Friday, May 25, 2012

The End of the Line

IMG_3243 School let out a week ago, but with classes filling my schedule this week I am just now feeling the sigh of relief. After four days of sitting for eight hours of learning from current teachers and college professors, I felt like I was going to go a little crazy. Teaching is a lot of things, but it rarely involves sitting in one spot for an eight-hour day.

“Highlight something that makes you sing,” a teacher told me this morning as she handed out an article about the newest school standards. Normally a kindergarten instructor, she actually did a pretty good job of not speaking to our class as if we were five—a typical problem with teachers-as-instructors. I’ll be the first to admit that I have accidentally brought my teacher voice home on occasion, but being spoken to as if I’m in elementary school for hours on end makes me want to bang my head on my desk.

When I finally was released from the classroom late this afternoon, the relief of summer break finally spilled over me. With that relief was the surge of productivity I count on to catch up on all-things-neglected: depositing pay checks, mailing off bills, cleaning the dirtiest bathroom I have ever been the owner of, and cleaning out leftovers that have been in the fridge for longer than I’d like to admit.

One event that wrapped up this week as well was a race I signed up for months ago, in an attempt to bolster my fitness in the midst of the coaching-and-teaching-chaos that comes at the end of the year. Last year it inspired me to workout after practices and in the midst of exhaustion, capping off the school year and marking a beginning to summer fun. This year my training wasn’t quite as consistent, but the race still was a great experience. Several friends competed in the same event, and since starts were staggered I was able to spend hours outside cheering and socializing and embracing my role as someone that didn’t have to go home and grade papers.

Perhaps that is what I’m looking forward to most as summer officially begins: being a person other than teacher. So here is to being a reader, a cook, a housekeeper, a runner and biker, a sister and a daughter and a friend. I am excited to embrace them.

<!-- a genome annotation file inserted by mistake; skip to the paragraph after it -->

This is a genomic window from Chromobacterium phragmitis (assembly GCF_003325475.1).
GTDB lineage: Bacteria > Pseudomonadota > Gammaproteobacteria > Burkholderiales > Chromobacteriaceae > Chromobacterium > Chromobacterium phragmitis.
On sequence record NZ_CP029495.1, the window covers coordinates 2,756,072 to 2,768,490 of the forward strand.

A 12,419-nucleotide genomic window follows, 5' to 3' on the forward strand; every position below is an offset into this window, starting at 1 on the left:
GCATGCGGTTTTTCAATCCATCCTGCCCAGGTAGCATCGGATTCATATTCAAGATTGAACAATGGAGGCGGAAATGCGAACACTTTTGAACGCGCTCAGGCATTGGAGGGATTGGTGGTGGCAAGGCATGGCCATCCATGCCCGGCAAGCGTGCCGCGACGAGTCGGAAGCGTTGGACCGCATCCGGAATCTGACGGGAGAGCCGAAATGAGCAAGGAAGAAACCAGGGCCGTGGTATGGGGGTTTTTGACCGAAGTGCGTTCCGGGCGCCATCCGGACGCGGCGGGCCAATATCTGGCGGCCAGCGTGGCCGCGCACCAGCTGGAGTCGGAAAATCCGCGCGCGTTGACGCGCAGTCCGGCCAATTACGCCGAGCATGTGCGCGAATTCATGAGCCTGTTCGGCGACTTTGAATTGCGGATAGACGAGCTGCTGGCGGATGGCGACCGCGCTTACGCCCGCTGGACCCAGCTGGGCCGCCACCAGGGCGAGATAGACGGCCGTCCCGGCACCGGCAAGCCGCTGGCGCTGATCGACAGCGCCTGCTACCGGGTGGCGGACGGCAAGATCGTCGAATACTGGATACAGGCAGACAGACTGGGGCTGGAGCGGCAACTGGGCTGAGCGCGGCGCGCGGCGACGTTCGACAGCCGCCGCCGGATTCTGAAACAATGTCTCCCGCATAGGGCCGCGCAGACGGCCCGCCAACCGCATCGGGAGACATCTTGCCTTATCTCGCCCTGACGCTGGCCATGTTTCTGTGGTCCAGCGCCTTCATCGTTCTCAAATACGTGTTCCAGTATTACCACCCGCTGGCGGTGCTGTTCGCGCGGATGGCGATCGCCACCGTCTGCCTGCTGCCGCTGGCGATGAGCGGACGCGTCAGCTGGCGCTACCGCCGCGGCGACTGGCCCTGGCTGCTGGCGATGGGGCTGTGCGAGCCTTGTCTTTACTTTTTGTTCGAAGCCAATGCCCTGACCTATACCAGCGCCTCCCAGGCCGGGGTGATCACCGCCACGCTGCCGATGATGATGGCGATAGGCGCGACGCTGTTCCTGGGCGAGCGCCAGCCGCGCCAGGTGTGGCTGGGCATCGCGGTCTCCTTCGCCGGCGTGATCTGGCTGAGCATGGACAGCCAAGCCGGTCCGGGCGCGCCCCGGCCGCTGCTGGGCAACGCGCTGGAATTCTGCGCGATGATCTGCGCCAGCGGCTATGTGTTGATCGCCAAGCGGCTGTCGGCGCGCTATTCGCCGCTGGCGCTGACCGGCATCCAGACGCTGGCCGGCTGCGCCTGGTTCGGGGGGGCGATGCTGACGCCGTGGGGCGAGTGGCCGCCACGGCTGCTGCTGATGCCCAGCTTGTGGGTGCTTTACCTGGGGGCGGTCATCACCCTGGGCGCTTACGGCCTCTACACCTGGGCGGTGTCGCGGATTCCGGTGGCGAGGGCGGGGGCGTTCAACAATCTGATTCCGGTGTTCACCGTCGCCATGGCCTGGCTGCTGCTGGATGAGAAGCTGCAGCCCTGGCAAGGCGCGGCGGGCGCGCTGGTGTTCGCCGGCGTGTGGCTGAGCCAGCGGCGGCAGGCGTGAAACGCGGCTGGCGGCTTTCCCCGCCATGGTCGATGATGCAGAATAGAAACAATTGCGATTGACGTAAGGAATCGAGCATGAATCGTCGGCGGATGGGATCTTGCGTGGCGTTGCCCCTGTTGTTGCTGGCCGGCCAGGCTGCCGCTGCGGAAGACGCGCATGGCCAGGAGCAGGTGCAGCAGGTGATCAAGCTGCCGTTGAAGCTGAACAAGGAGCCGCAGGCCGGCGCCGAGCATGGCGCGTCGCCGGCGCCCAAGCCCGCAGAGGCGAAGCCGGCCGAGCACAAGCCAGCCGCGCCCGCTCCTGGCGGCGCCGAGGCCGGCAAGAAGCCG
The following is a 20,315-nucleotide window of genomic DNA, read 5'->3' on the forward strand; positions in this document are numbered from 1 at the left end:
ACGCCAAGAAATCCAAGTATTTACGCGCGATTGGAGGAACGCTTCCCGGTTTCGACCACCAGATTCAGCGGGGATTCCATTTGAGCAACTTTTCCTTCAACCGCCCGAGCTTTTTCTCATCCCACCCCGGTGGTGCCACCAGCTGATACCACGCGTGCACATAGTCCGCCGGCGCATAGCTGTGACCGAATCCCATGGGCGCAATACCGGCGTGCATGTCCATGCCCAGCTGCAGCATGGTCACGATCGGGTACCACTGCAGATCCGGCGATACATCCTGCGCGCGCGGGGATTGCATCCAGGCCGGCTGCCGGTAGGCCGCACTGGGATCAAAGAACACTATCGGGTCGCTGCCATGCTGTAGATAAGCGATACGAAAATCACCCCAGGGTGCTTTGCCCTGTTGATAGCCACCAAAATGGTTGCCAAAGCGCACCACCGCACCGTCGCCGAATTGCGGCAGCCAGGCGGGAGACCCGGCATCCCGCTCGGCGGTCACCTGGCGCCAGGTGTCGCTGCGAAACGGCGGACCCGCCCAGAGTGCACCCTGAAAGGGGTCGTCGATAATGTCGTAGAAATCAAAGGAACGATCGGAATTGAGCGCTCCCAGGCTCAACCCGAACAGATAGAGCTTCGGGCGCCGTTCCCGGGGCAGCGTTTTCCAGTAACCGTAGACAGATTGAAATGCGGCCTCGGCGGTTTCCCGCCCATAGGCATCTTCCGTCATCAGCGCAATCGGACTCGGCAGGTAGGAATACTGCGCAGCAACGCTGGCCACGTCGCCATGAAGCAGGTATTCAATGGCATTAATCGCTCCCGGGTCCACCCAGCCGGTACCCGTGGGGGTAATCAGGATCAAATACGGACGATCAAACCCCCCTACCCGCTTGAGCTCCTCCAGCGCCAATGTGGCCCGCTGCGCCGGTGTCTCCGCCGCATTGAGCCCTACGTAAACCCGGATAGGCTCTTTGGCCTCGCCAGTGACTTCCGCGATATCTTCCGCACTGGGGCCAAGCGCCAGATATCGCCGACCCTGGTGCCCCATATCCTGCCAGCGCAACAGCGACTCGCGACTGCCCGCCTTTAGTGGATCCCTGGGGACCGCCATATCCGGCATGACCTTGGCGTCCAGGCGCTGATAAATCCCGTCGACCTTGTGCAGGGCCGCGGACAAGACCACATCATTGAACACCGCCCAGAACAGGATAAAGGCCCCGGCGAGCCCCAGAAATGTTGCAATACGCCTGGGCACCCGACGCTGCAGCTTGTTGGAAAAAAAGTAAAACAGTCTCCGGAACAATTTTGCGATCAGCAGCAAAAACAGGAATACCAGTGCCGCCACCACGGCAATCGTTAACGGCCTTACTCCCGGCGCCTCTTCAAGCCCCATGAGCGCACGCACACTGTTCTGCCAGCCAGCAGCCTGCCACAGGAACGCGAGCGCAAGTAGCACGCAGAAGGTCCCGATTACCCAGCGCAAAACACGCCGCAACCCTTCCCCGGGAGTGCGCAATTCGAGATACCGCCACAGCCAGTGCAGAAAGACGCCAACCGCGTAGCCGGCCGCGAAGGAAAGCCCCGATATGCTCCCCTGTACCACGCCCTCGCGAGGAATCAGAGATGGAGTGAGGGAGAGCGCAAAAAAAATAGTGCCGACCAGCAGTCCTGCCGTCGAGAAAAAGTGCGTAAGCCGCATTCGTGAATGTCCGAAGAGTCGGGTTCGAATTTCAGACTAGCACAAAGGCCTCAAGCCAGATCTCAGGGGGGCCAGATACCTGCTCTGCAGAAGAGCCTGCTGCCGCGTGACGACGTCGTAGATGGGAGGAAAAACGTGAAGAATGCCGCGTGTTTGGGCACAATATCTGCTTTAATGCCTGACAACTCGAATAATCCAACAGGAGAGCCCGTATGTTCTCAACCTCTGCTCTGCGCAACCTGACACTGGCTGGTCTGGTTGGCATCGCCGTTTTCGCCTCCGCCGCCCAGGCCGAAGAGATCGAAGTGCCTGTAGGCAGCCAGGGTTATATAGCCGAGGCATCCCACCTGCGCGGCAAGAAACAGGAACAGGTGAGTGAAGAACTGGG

Wednesday, May 16, 2012

Best Laid Plans

Visions of summer...
One of my favorite poems to teach when I taught British Literature was by Robert Burns. While many are familiar with a line referring to mice and men, the poem speaks to the futile plans and preparations that can be made and then destroyed, without anything to show for it. This is an obvious point of contention with high school seniors, many of whom are making endless plans for the future: moves, colleges, loans, degrees, careers. Yet what should we tell them? "Make your plans, choose your route, but never forget it may all end up in ruin."

There have been a lot of recession stories over the past few years. I ended up just ahead of the curve it turns out, graduating from college and securing a position in my chosen career path before Lehman Brothers and the American economy fell. I still remember driving home after teaching, listening to NPR when the announcement came that the financial firm declared bankruptcy; I had no idea who they were or how significant that domino falling would be.

This week I found out that "ahead of the curve" doesn't mean as much as I want it to when the school district starts making cuts. Given that I recently moved I have no tenure, my name is bouncing on and off of pink slips, leaving Curtis and I to shrug our shoulders in our financial budgeting. All the lesson plans, summer classes, forms for various school items--for next year--all of the sudden seem to be momentarily quite audacious. How dare I assume that I'll have a classroom of my own next year? A school to commute to? A pay check?

I am a planner deep in my bones. While this week shocked me a bit, it is by no means the most rattling your-plans-aren't-going-to-work-like-you-thought situation I've found myself in this year. And perhaps that why I was able to shrug it off a bit more easily than I would have before. Life will proceed, and my plans for the future may or may not match up with reality in the end.

Summer is here, and the plans are made: classes, travel, friends near and far, books, trails, mountains. I am not so naive to think it will all work out as I have envisioned, but I think it's just as important to not fear the unexpected and unexplained. And I suppose that leaves me craving balance between what I expect and what is; here's to a summer of seeking it.